Though design work is incomplete, Clipper Mill is expected to have more than 200 units, with apartments, townhouses and single-family homes. The project includes office and retail space.
Timothy E. Pula, project director for Clipper Mill, disputed the notion that it would cause traffic problems. He said Struever "had a very thorough traffic study done" before deciding not to put an entrance on 41st Street. The development will have two access points, from Union and Parkdale avenues, though people involved in the project say the city is looking into reopening access roads through Druid Hill Park that have been blocked for decades.
Traffic questions have become a sore point for Mumaw, a longtime Woodberry resident.
"We are not an absentee landlord," he said. "We get very upset with the new guy on the block trying to get us out of business."
The Hooper Mill buildings owned by Mumaw and his son may look decrepit but are fully occupied with tenants such as a leading architectural restoration company, artists and the Baltimore City Archives. Because of that, Mumaw, who at one point was negotiating to sell the buildings to Struever, said he wants to continue their current use.
Many Woodberry residents are watching the feud closely.
"Any change is better than an empty shell," artist Jason Hoylman said of Clipper Mill's centerpiece. "But it's the Struever Brothers; they are the people you love to hate."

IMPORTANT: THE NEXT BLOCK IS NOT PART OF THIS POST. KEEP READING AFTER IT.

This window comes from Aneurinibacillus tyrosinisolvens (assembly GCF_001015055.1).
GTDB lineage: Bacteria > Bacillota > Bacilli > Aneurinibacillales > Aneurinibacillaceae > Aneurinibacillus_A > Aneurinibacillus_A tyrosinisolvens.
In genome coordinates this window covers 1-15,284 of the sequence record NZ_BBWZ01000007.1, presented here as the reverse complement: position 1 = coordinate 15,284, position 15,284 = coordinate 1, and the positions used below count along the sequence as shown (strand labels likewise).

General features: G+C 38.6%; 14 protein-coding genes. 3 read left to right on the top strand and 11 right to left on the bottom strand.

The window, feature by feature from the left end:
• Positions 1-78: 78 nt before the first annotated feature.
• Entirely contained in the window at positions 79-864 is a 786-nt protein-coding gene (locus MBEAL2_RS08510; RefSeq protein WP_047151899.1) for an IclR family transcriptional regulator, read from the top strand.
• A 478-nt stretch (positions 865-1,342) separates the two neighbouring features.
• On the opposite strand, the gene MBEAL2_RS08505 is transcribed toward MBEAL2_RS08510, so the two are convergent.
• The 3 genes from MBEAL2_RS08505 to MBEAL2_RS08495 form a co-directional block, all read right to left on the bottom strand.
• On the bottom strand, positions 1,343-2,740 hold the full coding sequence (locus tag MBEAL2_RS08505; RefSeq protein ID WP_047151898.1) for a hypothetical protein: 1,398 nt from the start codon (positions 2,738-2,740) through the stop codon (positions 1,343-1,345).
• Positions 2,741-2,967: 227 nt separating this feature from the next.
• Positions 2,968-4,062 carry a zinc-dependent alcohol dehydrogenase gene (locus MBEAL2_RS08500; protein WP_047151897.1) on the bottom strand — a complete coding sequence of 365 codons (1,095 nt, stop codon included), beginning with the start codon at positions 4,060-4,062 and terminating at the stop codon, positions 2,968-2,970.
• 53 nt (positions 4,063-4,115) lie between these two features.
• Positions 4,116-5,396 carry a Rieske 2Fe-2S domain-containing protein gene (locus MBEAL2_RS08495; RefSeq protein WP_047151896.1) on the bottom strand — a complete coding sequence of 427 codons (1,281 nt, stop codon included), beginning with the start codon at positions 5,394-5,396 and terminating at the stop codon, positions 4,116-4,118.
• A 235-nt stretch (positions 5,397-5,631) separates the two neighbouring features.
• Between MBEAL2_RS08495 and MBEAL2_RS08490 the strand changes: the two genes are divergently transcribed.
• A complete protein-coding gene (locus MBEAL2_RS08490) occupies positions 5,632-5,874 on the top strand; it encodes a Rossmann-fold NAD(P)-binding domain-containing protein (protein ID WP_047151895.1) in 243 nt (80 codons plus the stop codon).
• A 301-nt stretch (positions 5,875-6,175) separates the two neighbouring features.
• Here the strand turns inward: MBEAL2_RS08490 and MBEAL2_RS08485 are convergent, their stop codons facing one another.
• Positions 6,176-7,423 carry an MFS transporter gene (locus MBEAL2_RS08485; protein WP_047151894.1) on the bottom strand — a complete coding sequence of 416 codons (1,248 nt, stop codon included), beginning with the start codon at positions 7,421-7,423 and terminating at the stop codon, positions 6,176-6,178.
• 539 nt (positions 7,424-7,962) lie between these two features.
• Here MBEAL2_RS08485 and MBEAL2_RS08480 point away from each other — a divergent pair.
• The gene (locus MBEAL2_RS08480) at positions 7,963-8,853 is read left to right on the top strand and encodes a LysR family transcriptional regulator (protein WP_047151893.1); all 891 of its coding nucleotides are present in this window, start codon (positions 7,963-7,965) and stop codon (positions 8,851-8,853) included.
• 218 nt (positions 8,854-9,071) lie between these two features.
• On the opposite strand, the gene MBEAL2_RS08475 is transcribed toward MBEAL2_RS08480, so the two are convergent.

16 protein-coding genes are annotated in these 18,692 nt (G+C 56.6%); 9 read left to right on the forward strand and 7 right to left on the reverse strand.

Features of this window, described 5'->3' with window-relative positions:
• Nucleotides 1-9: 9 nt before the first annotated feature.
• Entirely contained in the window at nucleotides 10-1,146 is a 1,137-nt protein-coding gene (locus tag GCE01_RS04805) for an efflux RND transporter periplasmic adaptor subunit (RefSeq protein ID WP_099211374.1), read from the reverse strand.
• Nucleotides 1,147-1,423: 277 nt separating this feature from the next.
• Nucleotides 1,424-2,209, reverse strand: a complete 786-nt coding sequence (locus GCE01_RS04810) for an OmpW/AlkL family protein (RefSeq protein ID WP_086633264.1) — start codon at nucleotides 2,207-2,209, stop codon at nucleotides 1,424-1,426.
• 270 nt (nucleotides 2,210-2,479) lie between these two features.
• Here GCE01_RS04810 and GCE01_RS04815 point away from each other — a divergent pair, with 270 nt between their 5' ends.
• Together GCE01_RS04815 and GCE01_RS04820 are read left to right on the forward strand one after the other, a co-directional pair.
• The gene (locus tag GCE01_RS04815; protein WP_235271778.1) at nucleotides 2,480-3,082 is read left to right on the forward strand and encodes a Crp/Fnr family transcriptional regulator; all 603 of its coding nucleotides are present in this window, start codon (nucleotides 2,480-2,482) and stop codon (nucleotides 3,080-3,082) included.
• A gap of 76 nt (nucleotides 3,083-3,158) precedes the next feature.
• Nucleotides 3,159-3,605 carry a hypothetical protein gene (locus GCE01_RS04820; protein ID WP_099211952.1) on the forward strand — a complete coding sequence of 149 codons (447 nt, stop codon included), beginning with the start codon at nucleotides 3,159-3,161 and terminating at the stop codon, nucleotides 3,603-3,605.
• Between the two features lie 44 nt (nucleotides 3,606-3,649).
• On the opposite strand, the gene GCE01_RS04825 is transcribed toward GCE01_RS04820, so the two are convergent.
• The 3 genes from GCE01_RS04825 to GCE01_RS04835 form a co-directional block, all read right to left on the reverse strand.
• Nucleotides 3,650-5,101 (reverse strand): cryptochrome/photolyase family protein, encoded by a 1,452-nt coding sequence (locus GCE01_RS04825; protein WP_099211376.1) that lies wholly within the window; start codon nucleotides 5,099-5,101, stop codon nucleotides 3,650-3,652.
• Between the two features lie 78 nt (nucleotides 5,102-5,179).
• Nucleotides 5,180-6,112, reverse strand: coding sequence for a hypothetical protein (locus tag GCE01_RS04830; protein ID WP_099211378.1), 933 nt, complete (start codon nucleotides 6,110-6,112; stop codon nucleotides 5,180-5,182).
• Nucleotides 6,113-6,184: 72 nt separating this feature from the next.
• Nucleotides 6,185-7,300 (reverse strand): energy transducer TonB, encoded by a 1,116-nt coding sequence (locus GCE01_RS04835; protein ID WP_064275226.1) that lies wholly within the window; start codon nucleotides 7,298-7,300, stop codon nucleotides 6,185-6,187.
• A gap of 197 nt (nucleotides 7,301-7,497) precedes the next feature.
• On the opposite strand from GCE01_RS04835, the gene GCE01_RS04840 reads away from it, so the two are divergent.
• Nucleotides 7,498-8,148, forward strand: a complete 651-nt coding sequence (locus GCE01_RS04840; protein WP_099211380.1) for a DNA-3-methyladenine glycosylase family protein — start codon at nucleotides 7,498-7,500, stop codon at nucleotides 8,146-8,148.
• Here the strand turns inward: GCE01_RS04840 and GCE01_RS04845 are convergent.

The Clipper Mill project, now under construction, is Struever's third major investment in the Jones Falls Valley, home of Baltimore's earliest textile mills and foundries.
Its first conversion project was a former sail factory in Hampden in 1983, which became the Mill Center office complex. In 2000, the company did a similar adaptation at the old Stieff Silver plant in Hampden. When Clipper Mill became available just across the Jones Falls, it was a perfect match, Pula said.
Struever made no bones about his interest in further conversions along the Jones Falls Valley, site of a new greenway network of biking and jogging paths.
"We want to celebrate the incredible majesty of those old buildings and the magic of the park," he said, but he added that most of the available buildings are in a flood plain, limiting their reuse.
Though Woodberry is off the beaten path, developers are showing so much interest in nearby neighborhoods that a Mill Valley Community Council was formed recently to apply the brakes.
Allen Hicks, president of the affiliated Hampden Community Council, said a dozen neighborhood groups from Woodberry to Wyman Park created the umbrella group because they doubted the city's ability to use zoning and other existing mechanisms to control growth.
"No one has faith in what they tell you," said Hicks, a computer specialist for the state.
With house prices in Hampden soaring, every parking lot, green space and unused building suddenly becomes an investment possibility, Hicks said.
"We support development; development is good," he said. "But we don't want Hampden to turn into another Canton."
Across the stream, light rail tracks and expressway that separate Hampden from Woodberry, Danforth expressed similar reservations about redevelopment of her old mill town.
"Quite a few people listen to me," she said, "but they are not the decision-makers."